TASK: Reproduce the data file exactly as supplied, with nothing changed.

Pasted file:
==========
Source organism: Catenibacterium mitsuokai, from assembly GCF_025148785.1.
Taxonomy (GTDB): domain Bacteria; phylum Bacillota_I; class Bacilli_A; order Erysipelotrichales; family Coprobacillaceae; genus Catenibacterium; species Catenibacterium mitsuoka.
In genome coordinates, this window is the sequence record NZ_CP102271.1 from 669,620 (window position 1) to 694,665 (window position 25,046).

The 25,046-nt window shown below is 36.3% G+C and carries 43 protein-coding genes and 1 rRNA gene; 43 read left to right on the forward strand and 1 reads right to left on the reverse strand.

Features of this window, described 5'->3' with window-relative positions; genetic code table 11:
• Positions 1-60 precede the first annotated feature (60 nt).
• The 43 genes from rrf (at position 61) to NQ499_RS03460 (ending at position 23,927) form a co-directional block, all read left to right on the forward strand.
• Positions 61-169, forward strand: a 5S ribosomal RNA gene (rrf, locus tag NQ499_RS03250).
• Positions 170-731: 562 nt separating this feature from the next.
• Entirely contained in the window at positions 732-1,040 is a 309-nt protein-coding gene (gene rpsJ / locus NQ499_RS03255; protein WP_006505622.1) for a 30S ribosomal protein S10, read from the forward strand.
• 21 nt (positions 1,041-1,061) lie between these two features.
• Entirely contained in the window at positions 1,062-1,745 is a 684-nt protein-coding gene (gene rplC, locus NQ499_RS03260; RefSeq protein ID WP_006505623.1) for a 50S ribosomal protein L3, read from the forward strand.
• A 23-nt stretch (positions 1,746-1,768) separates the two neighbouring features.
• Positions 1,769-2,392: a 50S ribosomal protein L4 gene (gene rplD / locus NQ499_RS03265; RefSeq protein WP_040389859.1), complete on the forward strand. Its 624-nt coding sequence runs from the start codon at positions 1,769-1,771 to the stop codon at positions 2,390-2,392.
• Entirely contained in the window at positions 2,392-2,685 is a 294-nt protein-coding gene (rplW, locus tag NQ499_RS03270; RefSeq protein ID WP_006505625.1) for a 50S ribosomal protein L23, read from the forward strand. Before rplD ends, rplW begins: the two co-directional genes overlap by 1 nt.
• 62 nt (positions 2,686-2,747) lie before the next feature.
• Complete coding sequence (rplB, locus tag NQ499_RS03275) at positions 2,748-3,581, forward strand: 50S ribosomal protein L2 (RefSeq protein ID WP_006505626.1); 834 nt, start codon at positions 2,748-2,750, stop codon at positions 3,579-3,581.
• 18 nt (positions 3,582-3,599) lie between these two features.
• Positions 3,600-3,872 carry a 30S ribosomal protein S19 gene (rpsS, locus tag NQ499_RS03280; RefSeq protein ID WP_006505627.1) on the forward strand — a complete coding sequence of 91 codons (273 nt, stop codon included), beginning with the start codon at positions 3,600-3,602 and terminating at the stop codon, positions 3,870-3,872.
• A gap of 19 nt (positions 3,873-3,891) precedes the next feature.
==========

Source organism: Catenibacterium mitsuokai, from assembly GCF_025148785.1.
Taxonomy (GTDB): domain Bacteria; phylum Bacillota_I; class Bacilli_A; order Erysipelotrichales; family Coprobacillaceae; genus Catenibacterium; species Catenibacterium mitsuoka.
In genome coordinates, this window is the sequence record NZ_CP102271.1 from 669,620 (window position 1) to 694,665 (window position 25,046).

The 25,046-nt window shown below is 36.3% G+C and carries 43 protein-coding genes and 1 rRNA gene; 43 read left to right on the forward strand and 1 reads right to left on the reverse strand.

Features of this window, described 5'->3' with window-relative positions; genetic code table 11:
• Positions 1-60 precede the first annotated feature (60 nt).
• The 43 genes from rrf (at position 61) to NQ499_RS03460 (ending at position 23,927) form a co-directional block, all read left to right on the forward strand.
• Positions 61-169, forward strand: a 5S ribosomal RNA gene (rrf, locus tag NQ499_RS03250).
• Positions 170-731: 562 nt separating this feature from the next.
• Entirely contained in the window at positions 732-1,040 is a 309-nt protein-coding gene (gene rpsJ / locus NQ499_RS03255; protein WP_006505622.1) for a 30S ribosomal protein S10, read from the forward strand.
• 21 nt (positions 1,041-1,061) lie between these two features.
• Entirely contained in the window at positions 1,062-1,745 is a 684-nt protein-coding gene (gene rplC, locus NQ499_RS03260; RefSeq protein ID WP_006505623.1) for a 50S ribosomal protein L3, read from the forward strand.
• A 23-nt stretch (positions 1,746-1,768) separates the two neighbouring features.
• Positions 1,769-2,392: a 50S ribosomal protein L4 gene (gene rplD / locus NQ499_RS03265; RefSeq protein WP_040389859.1), complete on the forward strand. Its 624-nt coding sequence runs from the start codon at positions 1,769-1,771 to the stop codon at positions 2,390-2,392.
• Entirely contained in the window at positions 2,392-2,685 is a 294-nt protein-coding gene (rplW, locus tag NQ499_RS03270; RefSeq protein ID WP_006505625.1) for a 50S ribosomal protein L23, read from the forward strand. Before rplD ends, rplW begins: the two co-directional genes overlap by 1 nt.
• 62 nt (positions 2,686-2,747) lie before the next feature.
• Complete coding sequence (rplB, locus tag NQ499_RS03275) at positions 2,748-3,581, forward strand: 50S ribosomal protein L2 (RefSeq protein ID WP_006505626.1); 834 nt, start codon at positions 2,748-2,750, stop codon at positions 3,579-3,581.
• 18 nt (positions 3,582-3,599) lie between these two features.
• Positions 3,600-3,872 carry a 30S ribosomal protein S19 gene (rpsS, locus tag NQ499_RS03280; RefSeq protein ID WP_006505627.1) on the forward strand — a complete coding sequence of 91 codons (273 nt, stop codon included), beginning with the start codon at positions 3,600-3,602 and terminating at the stop codon, positions 3,870-3,872.
• A gap of 19 nt (positions 3,873-3,891) precedes the next feature.